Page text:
Highbank, Texas and

Immigrants from Poggioreale, Sicily

Highbank is a small farming community established near the banks of the Brazos River approximately 5 miles west of Reagan, Texas by a few hearty pioneers in the 1850's. The earliest documented settlers included the Lynn family and John and Martha Dupree.

The Lynn family settled in the Highbank Community prior to 1855, and purchased land after the Civil War. This land is now worked and owned by fourth generation descendants of the Lynn family. Jesse G. Dupree (born November 29, 1860 and died January 16, 1937) was the son of John and Martha Dupree, slaves from South Carolina, who came to Highbank after 1870. Jesse purchased one hundred acres of land, and operated the grist mill on Highbank creek at Highbank. 

Jim Falsone was a former Postmaster and store owner at Highbank. James Falsone, Jim Falsone's son, and some of his cousins reported finding a large round stone in Highbank Creek behind his grandmother's house back in the late 1950's. They brought the stone to his dad's store where a man there told the boys that it was the grind stone from a grist mill.


Immigrants from Poggioreale, Sicily:

Many of the early-day Highbank settlers could trace their roots back to Poggioreale, Sicily, a town heavily damaged by an earthquake in 1968 and completely abandoned. A new town was built a couple of miles away from the original settlement. The original village was founded in the 17th century and named "Poggioreale" which translates to "royal hill."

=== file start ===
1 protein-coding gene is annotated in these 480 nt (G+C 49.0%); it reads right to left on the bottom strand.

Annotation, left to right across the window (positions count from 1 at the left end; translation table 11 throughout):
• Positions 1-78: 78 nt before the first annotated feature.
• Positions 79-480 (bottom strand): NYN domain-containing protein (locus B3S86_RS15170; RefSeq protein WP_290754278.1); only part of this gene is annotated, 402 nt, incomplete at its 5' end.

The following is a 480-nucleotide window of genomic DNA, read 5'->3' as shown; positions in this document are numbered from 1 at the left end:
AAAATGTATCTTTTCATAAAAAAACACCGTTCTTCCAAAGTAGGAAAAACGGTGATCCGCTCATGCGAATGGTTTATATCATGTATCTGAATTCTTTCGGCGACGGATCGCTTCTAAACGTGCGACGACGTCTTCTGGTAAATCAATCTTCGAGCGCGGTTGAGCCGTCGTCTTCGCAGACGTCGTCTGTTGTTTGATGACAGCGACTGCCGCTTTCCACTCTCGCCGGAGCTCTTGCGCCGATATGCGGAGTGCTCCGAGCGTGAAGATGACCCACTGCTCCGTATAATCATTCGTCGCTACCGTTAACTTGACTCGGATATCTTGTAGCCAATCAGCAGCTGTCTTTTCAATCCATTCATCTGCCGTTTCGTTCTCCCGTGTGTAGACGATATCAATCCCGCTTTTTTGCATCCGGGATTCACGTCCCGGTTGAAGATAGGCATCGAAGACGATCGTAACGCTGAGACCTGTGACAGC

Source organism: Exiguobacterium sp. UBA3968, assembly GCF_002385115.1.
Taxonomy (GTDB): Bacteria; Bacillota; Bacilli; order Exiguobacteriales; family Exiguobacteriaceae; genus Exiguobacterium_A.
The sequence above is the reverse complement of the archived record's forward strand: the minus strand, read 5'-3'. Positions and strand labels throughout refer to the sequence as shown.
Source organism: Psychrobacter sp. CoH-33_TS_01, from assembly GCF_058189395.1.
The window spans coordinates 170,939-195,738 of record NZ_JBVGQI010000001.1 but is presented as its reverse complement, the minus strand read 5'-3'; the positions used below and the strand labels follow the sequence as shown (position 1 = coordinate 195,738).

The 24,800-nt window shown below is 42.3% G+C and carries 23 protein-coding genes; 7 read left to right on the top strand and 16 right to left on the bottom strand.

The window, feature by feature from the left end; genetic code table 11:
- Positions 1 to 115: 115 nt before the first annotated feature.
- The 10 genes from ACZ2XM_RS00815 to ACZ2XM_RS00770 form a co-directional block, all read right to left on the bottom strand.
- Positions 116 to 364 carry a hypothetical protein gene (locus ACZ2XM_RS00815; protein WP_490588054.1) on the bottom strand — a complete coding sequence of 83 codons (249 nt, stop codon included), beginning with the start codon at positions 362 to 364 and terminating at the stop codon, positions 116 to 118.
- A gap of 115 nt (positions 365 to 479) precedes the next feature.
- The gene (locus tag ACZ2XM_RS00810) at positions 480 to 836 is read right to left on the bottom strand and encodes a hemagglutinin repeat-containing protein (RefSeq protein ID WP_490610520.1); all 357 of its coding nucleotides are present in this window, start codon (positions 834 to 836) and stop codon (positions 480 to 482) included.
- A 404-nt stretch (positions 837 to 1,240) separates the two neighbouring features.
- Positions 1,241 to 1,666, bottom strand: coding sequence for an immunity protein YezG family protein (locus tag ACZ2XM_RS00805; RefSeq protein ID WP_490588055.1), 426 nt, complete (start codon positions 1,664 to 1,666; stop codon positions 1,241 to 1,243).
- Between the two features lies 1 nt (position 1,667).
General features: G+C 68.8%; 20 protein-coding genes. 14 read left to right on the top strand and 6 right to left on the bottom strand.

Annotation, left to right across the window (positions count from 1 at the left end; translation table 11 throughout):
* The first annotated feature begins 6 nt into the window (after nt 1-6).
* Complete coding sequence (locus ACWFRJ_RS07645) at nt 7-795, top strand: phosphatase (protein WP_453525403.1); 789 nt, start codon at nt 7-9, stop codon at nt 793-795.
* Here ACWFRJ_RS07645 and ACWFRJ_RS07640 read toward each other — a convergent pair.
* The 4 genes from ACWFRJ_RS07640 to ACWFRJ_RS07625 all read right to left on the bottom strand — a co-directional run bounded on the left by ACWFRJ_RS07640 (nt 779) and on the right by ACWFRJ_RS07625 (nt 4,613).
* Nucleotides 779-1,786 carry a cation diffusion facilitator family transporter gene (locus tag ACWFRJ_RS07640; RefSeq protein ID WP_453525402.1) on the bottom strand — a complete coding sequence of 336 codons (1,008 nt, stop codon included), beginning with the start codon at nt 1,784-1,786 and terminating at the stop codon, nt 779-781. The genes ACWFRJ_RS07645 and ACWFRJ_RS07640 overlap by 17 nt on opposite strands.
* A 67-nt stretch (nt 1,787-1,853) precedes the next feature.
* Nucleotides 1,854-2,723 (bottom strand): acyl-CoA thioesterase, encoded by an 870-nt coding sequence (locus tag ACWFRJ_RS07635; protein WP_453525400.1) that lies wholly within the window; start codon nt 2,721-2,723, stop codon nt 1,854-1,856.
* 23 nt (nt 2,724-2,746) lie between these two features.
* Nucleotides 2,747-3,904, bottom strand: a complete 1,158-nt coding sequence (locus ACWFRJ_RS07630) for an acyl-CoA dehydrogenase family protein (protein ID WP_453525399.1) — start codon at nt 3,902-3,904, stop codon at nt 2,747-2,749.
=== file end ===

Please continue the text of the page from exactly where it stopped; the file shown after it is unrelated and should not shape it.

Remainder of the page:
Many of the Highbank settlers came from Poggioreale and other surrounding villages and towns in Sicily, Italy. Poggioreale was the former home of many of Highbank's earlier settlers including the Falsone, Guida (Weido), & the Falco families. Other settlers came from small towns in and around Poggioreale like Alcomo, and Palermo. In the 1870's and 1880's, a wave of immigrants from Sicily (large island near the tip of Italy) boosted the population of the Highbank settlement to over 300. These early settlers travelled by wagons, stage coach, by horseback, and Model T Ford from the Ports of New Orleans and Galveston to the banks of the Brazos River near Highbank. 

According to Mary Lena (Salvato) Hall, "My grandfather,Carlo Salvato passed away on November 22, 1949 at the age of 82. He was born in Italy on November 2, 1867. He came to the United States with his brother Frank Salvato. The two families purchased the Rogers farm that set up the beginning of the Italian farming community in High Bank. He is buried in Marlin, TX. He had five sons, Tony Salvato, Frank Salvato, Ross Salvato, Nick Salvato and Carlo Salvato all are buried in Marlin except Tony Salvato who buried in Houston. Four daughters Lula Lewis, Pauline Vetrano, Fena Rao and Mary LaPagelia all deceased and buried in Houston. They came through Louisiana and Tony Salvato was born in Luling Louisiana."

The Italian influence can still be seen with Italian surnames appearing on most of the area mailboxes!.
Prominent Italian families in the Highbank area once included the Salvato family, Alfano family, the Barbera, and LaBarbera families, the Burresha family, the Cangelosi family, the Catalano family, the Corpora family, the Falco family, the Falsone family, the the Margoitta family, the Martino family, the Parrino family, the Salvaggio family, and others. 

Source:  Adapted with thanks to the "HIGHBANK TEXAS WEBPAGE" by Texas Historian, Leonard Kubiak of Rockdale. Please use link for full text and posts.